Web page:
Hazel was a beautiful hound with an extraordinary gift; she could sniff out a lost or discarded tennis ball lurking just about anywhere.  Down a cliff, up a tree, no matter how remote the location she would stubbornly bark until I dutifully helped her retrieve the beleaguered treasure and carry it home.  Eventually I began to photograph these long lost toys, not only to document her oddly endearing persistence, but to indulge my predilection for scientific observation. The whole routine fulfilled in me a growing impulse to capture and catalog every detail of whatever comes into my world as life speeds by. Only later, as the images emerged, did I realize the subtext of this daily chronicle;  I was anthropomorphizing these ratty bits of felt and rubber, imbuing them with nuanced human emotions: vaguely forlorn, at times triumphant, and almost always alluding to a harrowing narrative that will forever remain undisclosed.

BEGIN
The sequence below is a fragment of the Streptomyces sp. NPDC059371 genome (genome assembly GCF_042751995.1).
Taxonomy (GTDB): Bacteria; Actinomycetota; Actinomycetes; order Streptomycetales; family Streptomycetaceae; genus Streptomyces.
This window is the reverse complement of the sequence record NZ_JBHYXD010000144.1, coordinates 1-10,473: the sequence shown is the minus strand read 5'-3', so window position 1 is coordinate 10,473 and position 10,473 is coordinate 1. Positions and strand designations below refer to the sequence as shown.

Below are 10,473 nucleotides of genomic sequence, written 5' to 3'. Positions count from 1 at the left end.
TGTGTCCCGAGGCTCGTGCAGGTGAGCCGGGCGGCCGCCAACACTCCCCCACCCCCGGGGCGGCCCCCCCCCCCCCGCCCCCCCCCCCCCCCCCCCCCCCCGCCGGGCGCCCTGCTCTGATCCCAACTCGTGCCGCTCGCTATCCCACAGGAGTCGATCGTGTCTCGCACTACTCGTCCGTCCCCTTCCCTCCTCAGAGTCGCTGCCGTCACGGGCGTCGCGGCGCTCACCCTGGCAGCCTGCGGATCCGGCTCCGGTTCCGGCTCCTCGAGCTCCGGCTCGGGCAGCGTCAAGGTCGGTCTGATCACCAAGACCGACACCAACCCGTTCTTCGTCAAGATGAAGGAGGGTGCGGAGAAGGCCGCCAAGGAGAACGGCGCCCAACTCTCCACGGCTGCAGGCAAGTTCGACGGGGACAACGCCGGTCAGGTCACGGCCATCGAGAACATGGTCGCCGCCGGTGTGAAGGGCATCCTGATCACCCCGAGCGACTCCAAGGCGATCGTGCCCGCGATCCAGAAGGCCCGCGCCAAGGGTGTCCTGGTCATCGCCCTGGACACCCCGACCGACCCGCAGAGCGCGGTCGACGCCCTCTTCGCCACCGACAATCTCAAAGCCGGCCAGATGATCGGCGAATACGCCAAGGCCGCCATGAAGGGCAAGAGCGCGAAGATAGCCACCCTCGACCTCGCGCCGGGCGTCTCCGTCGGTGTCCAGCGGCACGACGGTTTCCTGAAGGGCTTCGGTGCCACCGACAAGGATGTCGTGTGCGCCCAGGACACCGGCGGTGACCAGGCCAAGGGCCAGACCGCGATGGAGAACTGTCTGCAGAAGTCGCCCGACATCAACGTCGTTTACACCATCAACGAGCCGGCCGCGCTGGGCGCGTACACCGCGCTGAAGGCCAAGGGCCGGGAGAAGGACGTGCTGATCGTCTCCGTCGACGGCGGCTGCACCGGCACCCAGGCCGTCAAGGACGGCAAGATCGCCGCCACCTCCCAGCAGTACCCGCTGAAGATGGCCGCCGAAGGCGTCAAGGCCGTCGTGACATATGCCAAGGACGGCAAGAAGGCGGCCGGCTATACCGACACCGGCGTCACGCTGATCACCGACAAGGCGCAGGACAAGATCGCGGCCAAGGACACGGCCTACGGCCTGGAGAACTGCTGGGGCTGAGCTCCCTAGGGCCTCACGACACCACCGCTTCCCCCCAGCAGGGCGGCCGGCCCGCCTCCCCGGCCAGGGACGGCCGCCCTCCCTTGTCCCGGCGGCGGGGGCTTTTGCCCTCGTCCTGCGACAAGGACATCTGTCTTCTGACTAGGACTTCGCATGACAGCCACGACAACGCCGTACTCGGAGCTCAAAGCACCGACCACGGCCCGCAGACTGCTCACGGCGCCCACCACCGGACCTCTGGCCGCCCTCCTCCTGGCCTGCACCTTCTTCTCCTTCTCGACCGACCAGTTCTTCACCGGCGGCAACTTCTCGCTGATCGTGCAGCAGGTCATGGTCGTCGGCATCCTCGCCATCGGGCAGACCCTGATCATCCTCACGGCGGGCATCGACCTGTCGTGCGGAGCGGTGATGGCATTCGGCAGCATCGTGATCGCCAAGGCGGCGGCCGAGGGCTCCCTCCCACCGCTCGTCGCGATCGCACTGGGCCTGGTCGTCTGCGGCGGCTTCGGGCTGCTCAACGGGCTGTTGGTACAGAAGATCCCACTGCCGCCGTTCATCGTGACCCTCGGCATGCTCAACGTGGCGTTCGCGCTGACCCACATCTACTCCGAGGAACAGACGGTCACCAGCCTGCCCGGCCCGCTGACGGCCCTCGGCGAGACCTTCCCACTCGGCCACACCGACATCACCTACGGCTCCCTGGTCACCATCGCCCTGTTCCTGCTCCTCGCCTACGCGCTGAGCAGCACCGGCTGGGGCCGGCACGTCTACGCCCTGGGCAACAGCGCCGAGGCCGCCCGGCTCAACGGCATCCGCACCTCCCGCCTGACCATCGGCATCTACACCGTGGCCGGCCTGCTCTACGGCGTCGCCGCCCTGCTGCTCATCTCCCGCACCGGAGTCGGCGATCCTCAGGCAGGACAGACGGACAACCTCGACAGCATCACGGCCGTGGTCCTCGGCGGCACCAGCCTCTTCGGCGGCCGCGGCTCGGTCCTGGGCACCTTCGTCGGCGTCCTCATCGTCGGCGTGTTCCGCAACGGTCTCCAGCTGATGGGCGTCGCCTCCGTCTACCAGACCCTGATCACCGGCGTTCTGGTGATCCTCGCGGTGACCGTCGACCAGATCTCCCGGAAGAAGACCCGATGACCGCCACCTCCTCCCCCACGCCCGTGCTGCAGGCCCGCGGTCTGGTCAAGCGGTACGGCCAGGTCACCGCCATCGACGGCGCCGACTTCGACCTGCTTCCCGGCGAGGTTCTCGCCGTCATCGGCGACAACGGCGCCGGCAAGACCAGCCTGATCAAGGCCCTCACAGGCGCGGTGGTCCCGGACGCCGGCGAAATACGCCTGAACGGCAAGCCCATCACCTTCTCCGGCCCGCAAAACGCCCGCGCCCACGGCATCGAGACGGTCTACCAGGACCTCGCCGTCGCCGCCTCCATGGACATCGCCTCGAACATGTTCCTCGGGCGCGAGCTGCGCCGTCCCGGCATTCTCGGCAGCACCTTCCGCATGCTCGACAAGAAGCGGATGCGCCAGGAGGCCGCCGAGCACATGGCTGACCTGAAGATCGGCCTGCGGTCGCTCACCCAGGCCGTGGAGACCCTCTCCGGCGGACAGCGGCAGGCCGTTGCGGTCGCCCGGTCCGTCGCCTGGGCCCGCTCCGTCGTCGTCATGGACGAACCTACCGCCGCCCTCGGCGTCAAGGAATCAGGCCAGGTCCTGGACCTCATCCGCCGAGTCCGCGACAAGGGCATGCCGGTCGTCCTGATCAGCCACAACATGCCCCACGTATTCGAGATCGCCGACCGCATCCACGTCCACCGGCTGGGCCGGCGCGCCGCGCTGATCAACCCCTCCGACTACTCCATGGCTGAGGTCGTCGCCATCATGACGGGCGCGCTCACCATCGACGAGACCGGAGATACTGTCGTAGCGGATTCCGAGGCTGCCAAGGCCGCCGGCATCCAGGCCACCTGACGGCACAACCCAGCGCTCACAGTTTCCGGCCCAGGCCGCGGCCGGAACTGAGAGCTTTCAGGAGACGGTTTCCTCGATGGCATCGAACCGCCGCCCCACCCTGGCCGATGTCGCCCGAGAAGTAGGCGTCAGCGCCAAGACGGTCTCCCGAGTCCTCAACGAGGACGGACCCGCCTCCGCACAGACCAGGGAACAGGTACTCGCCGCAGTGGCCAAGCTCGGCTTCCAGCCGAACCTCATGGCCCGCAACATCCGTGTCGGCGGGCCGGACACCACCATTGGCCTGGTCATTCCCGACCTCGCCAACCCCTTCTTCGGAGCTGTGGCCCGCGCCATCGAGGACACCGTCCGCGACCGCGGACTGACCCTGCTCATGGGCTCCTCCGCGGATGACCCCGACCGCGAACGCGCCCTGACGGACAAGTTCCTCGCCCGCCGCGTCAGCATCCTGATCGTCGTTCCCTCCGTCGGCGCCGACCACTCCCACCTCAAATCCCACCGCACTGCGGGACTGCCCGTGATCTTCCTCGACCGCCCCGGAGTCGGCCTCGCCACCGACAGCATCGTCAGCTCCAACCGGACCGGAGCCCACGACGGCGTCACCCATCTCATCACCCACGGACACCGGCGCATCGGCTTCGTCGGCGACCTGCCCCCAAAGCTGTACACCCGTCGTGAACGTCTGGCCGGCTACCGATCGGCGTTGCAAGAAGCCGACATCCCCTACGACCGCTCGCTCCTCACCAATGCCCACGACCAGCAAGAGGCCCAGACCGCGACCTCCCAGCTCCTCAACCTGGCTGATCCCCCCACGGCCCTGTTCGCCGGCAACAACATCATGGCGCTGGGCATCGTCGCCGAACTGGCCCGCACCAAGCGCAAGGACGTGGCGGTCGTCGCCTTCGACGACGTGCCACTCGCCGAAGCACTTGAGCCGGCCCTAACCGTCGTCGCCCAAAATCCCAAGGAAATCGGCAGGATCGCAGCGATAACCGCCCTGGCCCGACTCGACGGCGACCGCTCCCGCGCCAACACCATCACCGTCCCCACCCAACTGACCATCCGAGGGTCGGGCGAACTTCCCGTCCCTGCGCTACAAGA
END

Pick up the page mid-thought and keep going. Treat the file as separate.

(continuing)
As it turns out, I was documenting the power of the human mind to fabricate empathy for even the most seemingly benign object.  I’ve been thinking a lot about how seldom we give each other the same benefit of the doubt. 

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